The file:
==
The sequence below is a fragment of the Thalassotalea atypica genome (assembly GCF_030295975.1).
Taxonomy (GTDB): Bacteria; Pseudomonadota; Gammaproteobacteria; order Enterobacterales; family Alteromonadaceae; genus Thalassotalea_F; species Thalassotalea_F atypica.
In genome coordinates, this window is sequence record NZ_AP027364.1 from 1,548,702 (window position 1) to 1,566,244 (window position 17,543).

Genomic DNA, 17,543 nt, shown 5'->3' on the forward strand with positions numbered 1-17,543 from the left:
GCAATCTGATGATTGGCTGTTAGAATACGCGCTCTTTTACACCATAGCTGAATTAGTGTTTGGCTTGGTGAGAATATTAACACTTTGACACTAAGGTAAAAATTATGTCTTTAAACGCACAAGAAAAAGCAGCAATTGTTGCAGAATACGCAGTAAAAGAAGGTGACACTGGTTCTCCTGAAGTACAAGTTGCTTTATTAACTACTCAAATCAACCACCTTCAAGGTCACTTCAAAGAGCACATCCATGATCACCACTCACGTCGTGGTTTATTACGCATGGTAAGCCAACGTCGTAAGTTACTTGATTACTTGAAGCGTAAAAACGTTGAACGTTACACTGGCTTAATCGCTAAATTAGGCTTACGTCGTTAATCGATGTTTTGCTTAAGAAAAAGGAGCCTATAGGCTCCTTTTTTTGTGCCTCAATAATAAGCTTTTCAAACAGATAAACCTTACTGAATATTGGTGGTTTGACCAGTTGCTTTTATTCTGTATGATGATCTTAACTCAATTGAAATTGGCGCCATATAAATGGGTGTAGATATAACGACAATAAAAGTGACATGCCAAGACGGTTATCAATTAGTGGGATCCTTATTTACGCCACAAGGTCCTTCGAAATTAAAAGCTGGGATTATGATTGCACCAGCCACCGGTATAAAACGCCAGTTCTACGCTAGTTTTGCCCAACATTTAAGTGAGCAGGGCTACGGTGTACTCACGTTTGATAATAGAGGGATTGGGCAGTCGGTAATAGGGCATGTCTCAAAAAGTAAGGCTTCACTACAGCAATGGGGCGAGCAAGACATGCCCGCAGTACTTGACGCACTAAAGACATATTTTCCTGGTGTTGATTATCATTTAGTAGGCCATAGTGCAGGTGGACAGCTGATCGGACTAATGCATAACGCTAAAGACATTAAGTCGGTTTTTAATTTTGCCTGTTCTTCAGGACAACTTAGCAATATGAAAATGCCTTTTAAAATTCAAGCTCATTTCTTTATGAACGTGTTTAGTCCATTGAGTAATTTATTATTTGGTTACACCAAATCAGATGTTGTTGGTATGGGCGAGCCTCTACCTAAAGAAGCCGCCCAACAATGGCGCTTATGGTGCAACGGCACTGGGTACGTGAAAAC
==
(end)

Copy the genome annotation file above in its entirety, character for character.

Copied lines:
The sequence below is a fragment of the Thalassotalea atypica genome (assembly GCF_030295975.1).
Taxonomy (GTDB): Bacteria; Pseudomonadota; Gammaproteobacteria; order Enterobacterales; family Alteromonadaceae; genus Thalassotalea_F; species Thalassotalea_F atypica.
In genome coordinates, this window is sequence record NZ_AP027364.1 from 1,548,702 (window position 1) to 1,566,244 (window position 17,543).

Genomic DNA, 17,543 nt, shown 5'->3' on the forward strand with positions numbered 1-17,543 from the left:
GCAATCTGATGATTGGCTGTTAGAATACGCGCTCTTTTACACCATAGCTGAATTAGTGTTTGGCTTGGTGAGAATATTAACACTTTGACACTAAGGTAAAAATTATGTCTTTAAACGCACAAGAAAAAGCAGCAATTGTTGCAGAATACGCAGTAAAAGAAGGTGACACTGGTTCTCCTGAAGTACAAGTTGCTTTATTAACTACTCAAATCAACCACCTTCAAGGTCACTTCAAAGAGCACATCCATGATCACCACTCACGTCGTGGTTTATTACGCATGGTAAGCCAACGTCGTAAGTTACTTGATTACTTGAAGCGTAAAAACGTTGAACGTTACACTGGCTTAATCGCTAAATTAGGCTTACGTCGTTAATCGATGTTTTGCTTAAGAAAAAGGAGCCTATAGGCTCCTTTTTTTGTGCCTCAATAATAAGCTTTTCAAACAGATAAACCTTACTGAATATTGGTGGTTTGACCAGTTGCTTTTATTCTGTATGATGATCTTAACTCAATTGAAATTGGCGCCATATAAATGGGTGTAGATATAACGACAATAAAAGTGACATGCCAAGACGGTTATCAATTAGTGGGATCCTTATTTACGCCACAAGGTCCTTCGAAATTAAAAGCTGGGATTATGATTGCACCAGCCACCGGTATAAAACGCCAGTTCTACGCTAGTTTTGCCCAACATTTAAGTGAGCAGGGCTACGGTGTACTCACGTTTGATAATAGAGGGATTGGGCAGTCGGTAATAGGGCATGTCTCAAAAAGTAAGGCTTCACTACAGCAATGGGGCGAGCAAGACATGCCCGCAGTACTTGACGCACTAAAGACATATTTTCCTGGTGTTGATTATCATTTAGTAGGCCATAGTGCAGGTGGACAGCTGATCGGACTAATGCATAACGCTAAAGACATTAAGTCGGTTTTTAATTTTGCCTGTTCTTCAGGACAACTTAGCAATATGAAAATGCCTTTTAAAATTCAAGCTCATTTCTTTATGAACGTGTTTAGTCCATTGAGTAATTTATTATTTGGTTACACCAAATCAGATGTTGTTGGTATGGGCGAGCCTCTACCTAAAGAAGCCGCCCAACAATGGCGCTTATGGTGCAACGGCACTGGGTACGTGAAAAC